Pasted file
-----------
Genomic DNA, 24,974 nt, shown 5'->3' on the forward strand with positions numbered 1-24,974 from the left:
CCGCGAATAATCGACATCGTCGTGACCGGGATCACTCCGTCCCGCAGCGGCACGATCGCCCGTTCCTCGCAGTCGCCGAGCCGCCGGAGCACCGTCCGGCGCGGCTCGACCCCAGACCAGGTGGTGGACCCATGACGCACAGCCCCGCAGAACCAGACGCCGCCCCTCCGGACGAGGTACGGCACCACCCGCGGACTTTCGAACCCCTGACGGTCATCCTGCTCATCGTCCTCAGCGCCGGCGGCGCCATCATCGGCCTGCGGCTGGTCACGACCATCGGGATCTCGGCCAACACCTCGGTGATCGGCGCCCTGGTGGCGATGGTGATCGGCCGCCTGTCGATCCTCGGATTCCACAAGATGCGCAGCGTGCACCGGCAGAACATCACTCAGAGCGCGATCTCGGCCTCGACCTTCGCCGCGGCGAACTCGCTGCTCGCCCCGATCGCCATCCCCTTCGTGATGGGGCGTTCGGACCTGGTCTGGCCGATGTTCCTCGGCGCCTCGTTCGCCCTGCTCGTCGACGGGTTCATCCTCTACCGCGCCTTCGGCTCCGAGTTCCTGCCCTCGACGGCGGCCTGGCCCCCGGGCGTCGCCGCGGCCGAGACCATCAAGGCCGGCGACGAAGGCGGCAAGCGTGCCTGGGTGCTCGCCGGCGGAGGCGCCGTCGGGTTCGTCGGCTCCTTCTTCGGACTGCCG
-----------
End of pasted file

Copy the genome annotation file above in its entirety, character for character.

Genomic DNA, 24,974 nt, shown 5'->3' on the forward strand with positions numbered 1-24,974 from the left:
CCGCGAATAATCGACATCGTCGTGACCGGGATCACTCCGTCCCGCAGCGGCACGATCGCCCGTTCCTCGCAGTCGCCGAGCCGCCGGAGCACCGTCCGGCGCGGCTCGACCCCAGACCAGGTGGTGGACCCATGACGCACAGCCCCGCAGAACCAGACGCCGCCCCTCCGGACGAGGTACGGCACCACCCGCGGACTTTCGAACCCCTGACGGTCATCCTGCTCATCGTCCTCAGCGCCGGCGGCGCCATCATCGGCCTGCGGCTGGTCACGACCATCGGGATCTCGGCCAACACCTCGGTGATCGGCGCCCTGGTGGCGATGGTGATCGGCCGCCTGTCGATCCTCGGATTCCACAAGATGCGCAGCGTGCACCGGCAGAACATCACTCAGAGCGCGATCTCGGCCTCGACCTTCGCCGCGGCGAACTCGCTGCTCGCCCCGATCGCCATCCCCTTCGTGATGGGGCGTTCGGACCTGGTCTGGCCGATGTTCCTCGGCGCCTCGTTCGCCCTGCTCGTCGACGGGTTCATCCTCTACCGCGCCTTCGGCTCCGAGTTCCTGCCCTCGACGGCGGCCTGGCCCCCGGGCGTCGCCGCGGCCGAGACCATCAAGGCCGGCGACGAAGGCGGCAAGCGTGCCTGGGTGCTCGCCGGCGGAGGCGCCGTCGGGTTCGTCGGCTCCTTCTTCGGACTGCCG